100.         MoveWindow(hTemp, x, y, width, height, FALSE);
  101.     }
  102. }
  103.  
  104. const TCHAR message[] = TEXT("Lorem ipsum dolor sit amet, consectetur adipisicing elit, \
  105. sed do eiusmod tempor incididunt ut labore et dolore magna aliqua. \
  106. Ut enim ad minim veniam, quis nostrud exercitation ullamco laboris \
  107. nisi ut aliquip ex ea commodo consequat.\
  108. \r\n\r\n\
  109. Duis aute irure dolor in reprehenderit in voluptate velit esse cillum \
  110. dolore eu fugiat nulla pariatur. Excepteur sint occaecat cupidatat non \
  111. proident, sunt in culpa qui officia deserunt mollit anim id est laborum.\
  112. ");
  113.  
  114. void InitializeComponents(HWND hDlg)
  115. {
  116.     HWND hTemp = GetDlgItem(hDlg, IDC_EDITBOX);
  117.  
  118.     if (hTemp)
  119.     {
  120.         SetWindowText(hTemp, message);
  121.     }
  122. }

 

This is usual stuff. Display a dialog box from WinMain(), initialize the dialog and the menubar in dialog proc under the WM_INITDIALOG message. The functions of interest would be AlignComponents() and InitializeComponents(). The dialog contains a single multiline edit box, AlignComponents() resizes the edit box so it occupies the entire screen, and InitializeComponents() calls SetWindowText() to set the text on the edit box control.

If you run this program, here is how it’ll look,

image

So you see the problem there. Skimming through the edit box messages, I came across EM_SETSEL message. This message selects a range of characters in an edit control, and if you pass –1 to it, any current selection is removed. So after the SetWindowText() call in InitializeComponents(), I put this line,

SendMessage(hTemp, EM_SETSEL, (WPARAM)-1, (LPARAM)0);

but if it was this simple I wouldn’t be writing this post, would I? In short, it didn’t work.

I thought maybe I am sending the EM_SETSEL message too early, even before the edit control is ready to process it perhaps? So the next step was to find the right place from where the message could be sent. So, one by one, I went through all the messages sent to dialog proc until the dialog is shown and found WM_ACTIVATE could be the right place. And it indeed was.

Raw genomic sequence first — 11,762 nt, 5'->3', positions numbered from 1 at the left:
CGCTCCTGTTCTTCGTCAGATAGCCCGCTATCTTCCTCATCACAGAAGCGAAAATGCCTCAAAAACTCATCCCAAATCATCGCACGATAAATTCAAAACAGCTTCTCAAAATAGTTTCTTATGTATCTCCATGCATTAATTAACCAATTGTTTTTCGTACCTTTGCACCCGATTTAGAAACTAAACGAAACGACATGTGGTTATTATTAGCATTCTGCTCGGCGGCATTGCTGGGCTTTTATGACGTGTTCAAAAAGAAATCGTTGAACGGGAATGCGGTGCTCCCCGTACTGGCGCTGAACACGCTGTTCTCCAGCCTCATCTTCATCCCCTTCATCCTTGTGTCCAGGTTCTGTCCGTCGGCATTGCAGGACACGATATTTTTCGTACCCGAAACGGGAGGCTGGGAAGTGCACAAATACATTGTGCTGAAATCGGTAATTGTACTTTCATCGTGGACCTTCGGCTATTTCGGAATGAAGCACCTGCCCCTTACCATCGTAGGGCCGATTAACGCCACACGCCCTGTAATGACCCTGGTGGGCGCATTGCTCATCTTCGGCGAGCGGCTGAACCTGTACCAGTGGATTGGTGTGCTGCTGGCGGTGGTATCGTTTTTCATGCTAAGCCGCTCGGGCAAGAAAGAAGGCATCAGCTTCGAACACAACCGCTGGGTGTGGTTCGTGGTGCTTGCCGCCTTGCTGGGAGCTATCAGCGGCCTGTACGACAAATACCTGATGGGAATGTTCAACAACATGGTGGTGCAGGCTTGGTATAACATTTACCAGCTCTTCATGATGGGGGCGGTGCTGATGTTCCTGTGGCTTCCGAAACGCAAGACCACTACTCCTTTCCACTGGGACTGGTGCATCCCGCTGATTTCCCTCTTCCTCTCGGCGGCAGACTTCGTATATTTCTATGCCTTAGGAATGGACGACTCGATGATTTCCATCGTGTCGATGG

Adding the following switch case to dialog proc did the trick,

  1. case WM_ACTIVATE:
  2.     SendMessage(GetDlgItem(hDlg, IDC_EDITBOX), EM_SETSEL,
  3.         (WPARAM)-1, (LPARAM)0);
  4.     break;

 

The edit control now shows up without any selected text.

image

Written by Prabhu Kumar

August 20th, 2010 at 2:51 pm

Posted in Uncategorized

HTC HD2, Accelerometer and Windows Phone 7 – Source Code

with 2 comments

If you haven’t seen the video demo in my last post, I suggest you watch it first to get a better understanding. So in this post we are going to see how the WCF service, the .NET Compact Framework application running on HD2 and the Silverlight application running on the Windows Phone 7 emulator work together.


The Objective

We are going to write three applications, a simple WCF service hosted in a windows console application which implements two functions, one called UploadAccelData() and the other DownloadAccelData(). A .NET Compact Framework application for HD2 which calls the WCF services’ UploadAccelData() function periodically and passes it the x, y and z components of the acceleration vector. A silverlight application for Windows Phone 7 which calls into DownloadAccelData() periodically and gets the accelerometer data off it.

For those of you who want to jump straight into the code, you can download it from the following links,